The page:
I don’t mean to be overly dramatic, but there are two things I’ve learned in the past few years that have literally changed my life. One is exposure and response prevention (ERP) therapy, because it dramatically reduced and in some cases eliminated my OCD obsessions and my need to do compulsions. The second is mindfulness, and specifically Mindfulness-Based Stress Reduction (MBSR), as described in Full Catastrophe Living, by Jon Kabat-Zinn, Ph.D.
In my Aha! Moment about The Emotional Life of Your Brain, by Richard Davidson, Ph.D., I explained that I have a Slow to Recover Resilience style, meaning that I am slow to recover from adversity. Davidson and Kabat-Zinn demonstrated through research that MBSR can help to change your resilience style by helping you become faster to recover. Full Catastrophe Living describes the MBSR program that Kabat-Zinn developed at the University of Massachusetts Medical Center and how to implement it in your own life.
OCD takes the “now” away
Before sharing how transformative this program has been for me, I’d like to go back to a previous Aha! Moment from The House of Velvet and Glass. In that post I discussed how OCD takes the “now” away. While OCD is not a fatal illness, it has the same effect as it takes your life away from you. OCD keeps you focused on the past and on the future, never allowing you to live in the present moment.
I have learned how to keep OCD at bay with exposure and response prevention (ERP) therapy, but because of my OCD I have never known how to live in the present moment. Even though I would consider myself to be “in recovery” from OCD, my brain is still wired to focus on the past and the future.
Mindfulness brings the now back
Mindfulness is defined in Full Catastrophe Living as “being awake in one’s own life” (p. 430), the very opposite of how OCD has programmed me to live. It’s moment to moment awareness without judgment, without trying to change anything. Just recognizing and accepting whatever is there, while is there. It’s using the breath as a guide, as a centering compass, to help you come back to your own wholeness, your own centeredness, as you are right now.
I have been following the MBSR program for awhile now, meditating for 30-45 minutes every day. One tenet of the program is that it is really “non-doing” and by participating in it, you are not trying to achieve anything, you are not trying to get anywhere or cause anything specific to happen. So even though I started the program to build my Resilience, I have tried to be mindful of the fact that I need to do the program for the sake of doing the program itself. That I am meditating because I want to have moment to moment awareness and acceptance of who I am right now, even if it includes physical pain, emotional pain, or any other emotion or sensation, positive or negative.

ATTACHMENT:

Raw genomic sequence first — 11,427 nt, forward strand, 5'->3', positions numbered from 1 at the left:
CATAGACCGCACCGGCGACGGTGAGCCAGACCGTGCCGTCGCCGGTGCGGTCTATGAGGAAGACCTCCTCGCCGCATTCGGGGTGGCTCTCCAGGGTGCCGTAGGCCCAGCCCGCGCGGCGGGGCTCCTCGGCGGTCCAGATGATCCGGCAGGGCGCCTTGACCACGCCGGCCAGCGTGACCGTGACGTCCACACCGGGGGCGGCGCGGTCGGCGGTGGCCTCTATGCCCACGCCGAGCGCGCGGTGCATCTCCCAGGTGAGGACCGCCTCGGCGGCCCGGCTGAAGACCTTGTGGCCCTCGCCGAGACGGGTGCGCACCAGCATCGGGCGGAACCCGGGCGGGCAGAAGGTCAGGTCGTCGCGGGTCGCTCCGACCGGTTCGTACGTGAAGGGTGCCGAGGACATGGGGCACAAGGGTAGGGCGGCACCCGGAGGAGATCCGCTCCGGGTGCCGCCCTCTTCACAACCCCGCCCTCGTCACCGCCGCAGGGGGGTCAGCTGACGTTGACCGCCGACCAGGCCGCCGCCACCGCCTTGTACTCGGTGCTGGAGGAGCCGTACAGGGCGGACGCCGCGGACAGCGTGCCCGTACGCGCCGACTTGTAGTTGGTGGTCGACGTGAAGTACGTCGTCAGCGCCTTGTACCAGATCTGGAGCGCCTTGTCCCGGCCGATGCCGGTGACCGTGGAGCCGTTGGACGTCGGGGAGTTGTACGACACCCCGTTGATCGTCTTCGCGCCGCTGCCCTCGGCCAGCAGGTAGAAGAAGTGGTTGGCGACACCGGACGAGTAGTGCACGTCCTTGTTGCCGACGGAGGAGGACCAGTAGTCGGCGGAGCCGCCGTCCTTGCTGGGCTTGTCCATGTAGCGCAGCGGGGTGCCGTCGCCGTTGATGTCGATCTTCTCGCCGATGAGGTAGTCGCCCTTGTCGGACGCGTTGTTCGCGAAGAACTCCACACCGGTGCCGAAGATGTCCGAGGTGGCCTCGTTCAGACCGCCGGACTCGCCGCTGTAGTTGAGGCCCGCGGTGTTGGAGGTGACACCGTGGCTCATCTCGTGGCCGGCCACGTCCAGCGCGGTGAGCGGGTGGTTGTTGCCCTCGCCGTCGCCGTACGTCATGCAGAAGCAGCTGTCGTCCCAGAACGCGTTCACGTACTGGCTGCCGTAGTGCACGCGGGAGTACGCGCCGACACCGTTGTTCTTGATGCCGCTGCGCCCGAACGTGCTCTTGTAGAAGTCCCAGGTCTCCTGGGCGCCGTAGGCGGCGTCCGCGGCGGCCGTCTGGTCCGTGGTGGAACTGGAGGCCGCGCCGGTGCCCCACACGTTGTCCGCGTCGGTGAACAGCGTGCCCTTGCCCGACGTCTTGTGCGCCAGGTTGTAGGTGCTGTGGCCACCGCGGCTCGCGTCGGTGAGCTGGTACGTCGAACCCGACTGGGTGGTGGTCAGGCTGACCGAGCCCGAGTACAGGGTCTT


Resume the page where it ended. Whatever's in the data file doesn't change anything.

I have become more aware overall since doing the program, and in my new awareness I’ve come to realize that I am getting benefits that are significantly improving my life without trying to do so. In the spirit of sharing how transformative this program has been for me, I will outline a couple of the positive changes I have noticed:
- I am much less reactive to adversity, including to my OCD. OCD has a harder time getting me upset when it puts one of its provocative thoughts in my head. I can look at the thought and say, “That is just a thought. Isn’t it interesting how I can feel my heart rate beginning to increase as I think about that thought? I can feel the fight-or-flight response starting.” I have acknowledged the thought and accepted the thought. I have become aware of what that thought is doing to me emotionally and physically. I am not trying to change it, but the amazing thing is by becoming mindful of it, many times it just melts away and leaves no icky anxiety-filled hangover feeling in its wake.
- I am less stressed. I attribute the lower stress level to the fact that far fewer things are causing me stress in the first place because I am mindfully aware of them and how they are affecting me. I am finding that being less stressed is correlating positively with experiencing less OCD overall. This makes sense, as Dr. Grayson describes in Freedom from Obsessive-Compulsive Disorder, that if you always feel stressed when you have OCD episodes, that stress can be a trigger for the OCD in and of itself, because it’s the emotional backdrop onto which your OCD thrives.
- I am happier. If I go back to the Aha! Moment from The House of Velvet and Glass, it was “Only by being present can you be happy.” Maybe it’s a simple as that. That I am now in the now. And this doesn’t mean that the now is all good. But it’s as if I am aware of all the things in my life, good and bad, and can choose how to respond to them, instead of reacting to them and letting my emotions take me somewhere I didn’t want to go. Life has slowed down for me. I have moment to moment awareness of the now.
These changes are revolutionary for me. But I also try to be aware of my thoughts and feelings around these changes, as again, mindfulness is not about achieving anything. It’s a process. It’s about non-doing, about being awake in my life, whatever my life brings.